Talking Marketing Automation with Kristy Junio Senior Director, Healthcare and Life Sciences, Oracle Marketing Cloud

Inside Look at Marketing Automation

Marketing technology is often only as good as as the people behind it. At Oracle Marketing Cloud, Kristy Junio is one of those people. And when it comes to marketing automation, she knows her stuff.

Here, Kristy shares a few thoughts on the topic with RRD Connect.

Having a fairly well-defined strategy with aligned goals is critical. You don’t need a perfect plan, but you do want to be prepared enough so that you can make informed choices for your implementation plans. For example, if marketers are delivering leads, make sure sales is ready to work the leads. Build in mechanisms and KPIs to track success along the way, not just final campaign metrics.

Maintaining flexibility to adjust campaigns midstream is also important. If something isn’t working as expected, a solid automation framework will allow you to make tweaks that can help achieve the intended outcome.

I’d say putting so much emphasis on the planning aspects that it delays making a start with implementation. A balanced approach of effective planning and thoughtful implementation is ideal. A marketing automation strategy can grow with your organization. Just like traditional campaign execution, you can start small and build your way up. The test and learn approach is also a great way to start your organization on the right path.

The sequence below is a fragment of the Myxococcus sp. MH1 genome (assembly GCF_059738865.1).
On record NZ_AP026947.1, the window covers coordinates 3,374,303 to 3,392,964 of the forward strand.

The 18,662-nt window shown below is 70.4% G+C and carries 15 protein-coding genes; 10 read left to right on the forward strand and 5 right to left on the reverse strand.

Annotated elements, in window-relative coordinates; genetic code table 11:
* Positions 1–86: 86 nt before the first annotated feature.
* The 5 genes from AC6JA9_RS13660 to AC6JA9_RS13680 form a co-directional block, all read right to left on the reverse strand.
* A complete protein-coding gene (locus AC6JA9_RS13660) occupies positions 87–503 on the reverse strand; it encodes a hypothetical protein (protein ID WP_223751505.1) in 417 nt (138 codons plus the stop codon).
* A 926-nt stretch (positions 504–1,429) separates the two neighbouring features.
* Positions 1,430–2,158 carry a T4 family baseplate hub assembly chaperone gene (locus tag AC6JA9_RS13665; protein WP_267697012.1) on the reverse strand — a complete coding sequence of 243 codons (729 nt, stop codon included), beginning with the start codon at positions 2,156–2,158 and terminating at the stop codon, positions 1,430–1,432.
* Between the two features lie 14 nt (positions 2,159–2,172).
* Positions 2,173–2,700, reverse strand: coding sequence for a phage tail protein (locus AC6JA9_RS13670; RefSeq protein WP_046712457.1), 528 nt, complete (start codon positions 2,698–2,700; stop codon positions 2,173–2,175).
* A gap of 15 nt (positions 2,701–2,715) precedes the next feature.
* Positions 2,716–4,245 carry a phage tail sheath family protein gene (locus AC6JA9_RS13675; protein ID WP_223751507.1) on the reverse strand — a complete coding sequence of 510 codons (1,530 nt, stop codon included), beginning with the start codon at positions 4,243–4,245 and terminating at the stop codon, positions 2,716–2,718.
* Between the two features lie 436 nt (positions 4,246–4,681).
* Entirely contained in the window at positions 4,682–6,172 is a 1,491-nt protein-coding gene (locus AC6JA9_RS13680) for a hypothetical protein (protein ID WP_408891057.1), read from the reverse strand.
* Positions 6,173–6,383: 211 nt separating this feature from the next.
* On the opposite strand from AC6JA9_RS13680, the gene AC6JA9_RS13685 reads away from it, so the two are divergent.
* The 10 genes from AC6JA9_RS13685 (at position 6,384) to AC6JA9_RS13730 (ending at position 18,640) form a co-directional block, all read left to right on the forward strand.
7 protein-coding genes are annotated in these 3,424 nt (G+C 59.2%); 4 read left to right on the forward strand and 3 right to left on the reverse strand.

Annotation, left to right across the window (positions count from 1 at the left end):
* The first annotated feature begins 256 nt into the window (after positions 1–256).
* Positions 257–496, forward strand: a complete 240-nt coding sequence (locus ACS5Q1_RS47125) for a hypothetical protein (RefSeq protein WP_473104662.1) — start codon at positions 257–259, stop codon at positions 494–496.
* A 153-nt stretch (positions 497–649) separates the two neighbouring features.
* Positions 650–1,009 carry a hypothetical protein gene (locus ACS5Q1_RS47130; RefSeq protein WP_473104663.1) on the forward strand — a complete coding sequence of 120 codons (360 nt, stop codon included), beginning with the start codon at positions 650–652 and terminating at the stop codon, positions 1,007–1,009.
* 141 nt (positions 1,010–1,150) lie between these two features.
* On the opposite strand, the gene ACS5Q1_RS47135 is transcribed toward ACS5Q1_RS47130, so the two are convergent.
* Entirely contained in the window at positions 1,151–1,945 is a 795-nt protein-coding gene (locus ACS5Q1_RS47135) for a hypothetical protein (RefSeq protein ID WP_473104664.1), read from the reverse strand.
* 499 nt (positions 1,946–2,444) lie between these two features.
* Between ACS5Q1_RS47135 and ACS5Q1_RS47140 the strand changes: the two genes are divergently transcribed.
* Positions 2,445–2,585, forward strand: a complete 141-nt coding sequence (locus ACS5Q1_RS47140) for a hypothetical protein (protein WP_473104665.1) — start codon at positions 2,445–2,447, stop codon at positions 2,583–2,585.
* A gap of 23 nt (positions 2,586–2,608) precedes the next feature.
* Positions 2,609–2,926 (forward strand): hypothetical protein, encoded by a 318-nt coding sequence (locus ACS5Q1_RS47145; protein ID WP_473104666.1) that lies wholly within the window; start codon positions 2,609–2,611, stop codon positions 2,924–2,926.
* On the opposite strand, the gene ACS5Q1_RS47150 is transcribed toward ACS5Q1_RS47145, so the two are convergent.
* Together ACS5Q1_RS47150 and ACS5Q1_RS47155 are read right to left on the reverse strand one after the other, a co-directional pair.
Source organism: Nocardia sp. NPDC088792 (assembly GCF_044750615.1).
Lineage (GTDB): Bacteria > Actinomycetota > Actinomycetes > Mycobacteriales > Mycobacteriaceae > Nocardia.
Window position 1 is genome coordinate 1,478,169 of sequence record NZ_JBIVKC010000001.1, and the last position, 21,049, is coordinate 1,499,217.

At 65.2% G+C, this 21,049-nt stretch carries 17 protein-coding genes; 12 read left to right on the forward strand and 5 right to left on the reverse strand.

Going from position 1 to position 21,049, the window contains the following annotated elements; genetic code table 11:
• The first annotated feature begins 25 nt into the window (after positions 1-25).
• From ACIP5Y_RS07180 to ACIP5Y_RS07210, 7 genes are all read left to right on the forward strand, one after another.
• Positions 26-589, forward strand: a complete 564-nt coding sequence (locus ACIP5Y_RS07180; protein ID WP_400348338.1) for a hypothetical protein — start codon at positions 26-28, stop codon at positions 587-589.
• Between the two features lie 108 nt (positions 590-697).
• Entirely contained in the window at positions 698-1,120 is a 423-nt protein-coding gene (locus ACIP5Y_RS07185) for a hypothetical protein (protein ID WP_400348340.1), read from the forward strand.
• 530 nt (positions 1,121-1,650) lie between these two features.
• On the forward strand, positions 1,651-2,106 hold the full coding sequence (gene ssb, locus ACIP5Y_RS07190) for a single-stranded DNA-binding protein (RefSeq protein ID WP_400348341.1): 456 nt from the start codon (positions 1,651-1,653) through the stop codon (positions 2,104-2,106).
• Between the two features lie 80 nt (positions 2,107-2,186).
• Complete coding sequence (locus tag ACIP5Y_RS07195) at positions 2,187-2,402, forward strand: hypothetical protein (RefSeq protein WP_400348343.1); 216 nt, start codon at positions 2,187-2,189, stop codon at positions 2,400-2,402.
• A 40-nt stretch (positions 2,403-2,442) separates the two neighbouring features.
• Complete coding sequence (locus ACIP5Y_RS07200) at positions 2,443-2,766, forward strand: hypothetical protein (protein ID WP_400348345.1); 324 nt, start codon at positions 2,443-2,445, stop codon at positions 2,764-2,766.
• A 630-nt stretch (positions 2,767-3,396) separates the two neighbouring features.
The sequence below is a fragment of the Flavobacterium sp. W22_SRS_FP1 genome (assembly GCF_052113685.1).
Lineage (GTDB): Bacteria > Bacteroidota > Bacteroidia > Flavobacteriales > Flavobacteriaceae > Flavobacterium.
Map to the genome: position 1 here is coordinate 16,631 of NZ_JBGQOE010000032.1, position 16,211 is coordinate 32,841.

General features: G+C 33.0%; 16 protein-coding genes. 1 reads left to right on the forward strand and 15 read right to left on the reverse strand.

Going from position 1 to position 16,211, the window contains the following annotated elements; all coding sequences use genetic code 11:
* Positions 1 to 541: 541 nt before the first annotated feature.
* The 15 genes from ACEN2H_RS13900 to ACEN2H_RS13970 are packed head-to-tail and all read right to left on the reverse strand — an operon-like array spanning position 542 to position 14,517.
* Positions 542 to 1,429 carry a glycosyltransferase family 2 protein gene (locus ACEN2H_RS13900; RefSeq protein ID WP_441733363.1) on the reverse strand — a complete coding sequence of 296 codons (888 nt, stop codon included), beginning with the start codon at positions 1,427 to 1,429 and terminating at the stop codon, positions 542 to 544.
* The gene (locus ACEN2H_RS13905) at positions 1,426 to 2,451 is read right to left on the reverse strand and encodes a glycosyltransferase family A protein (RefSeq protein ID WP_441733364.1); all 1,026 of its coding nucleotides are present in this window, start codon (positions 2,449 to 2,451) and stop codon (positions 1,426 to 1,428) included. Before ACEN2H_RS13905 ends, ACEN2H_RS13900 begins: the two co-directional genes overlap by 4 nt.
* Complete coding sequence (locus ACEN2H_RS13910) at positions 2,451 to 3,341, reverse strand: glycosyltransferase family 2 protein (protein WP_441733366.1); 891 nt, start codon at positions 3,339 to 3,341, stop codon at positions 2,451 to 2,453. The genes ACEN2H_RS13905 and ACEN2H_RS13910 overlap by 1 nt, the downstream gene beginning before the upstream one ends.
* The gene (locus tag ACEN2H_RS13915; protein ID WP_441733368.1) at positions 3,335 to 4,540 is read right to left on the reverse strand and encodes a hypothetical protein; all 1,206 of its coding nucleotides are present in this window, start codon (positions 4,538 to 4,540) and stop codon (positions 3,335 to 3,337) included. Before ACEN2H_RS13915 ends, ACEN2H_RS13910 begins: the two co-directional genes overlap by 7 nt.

Technology selection and integration is also another critical aspect of a marketing automation strategy. At some point, the strategy will need to include data management, testing, personalization and optimization — not to mention content marketing and, of course, data analytics. So it’s important that the tech stack integrates well.

Marketing automation is a living, breathing process. Organizations should strive to create an environment where strategies can continuously grow and evolve.

Journey mapping is a practical way for organizations to start making changes to enhance customer experiences. This exercise puts marketers in the shoes of the consumer to better understand what steps in the experience can be improved to create an optimal relationship with the consumer.

If an organization understands what the experience is currently, it will be easier to address needed changes. This can be done to different degrees depending on the resources at hand. Whether an organization conducts small-scale internal sessions or uses large-scale research initiatives, the results will help to steer the organization in the direction of what is directly impacting the consumer experience.

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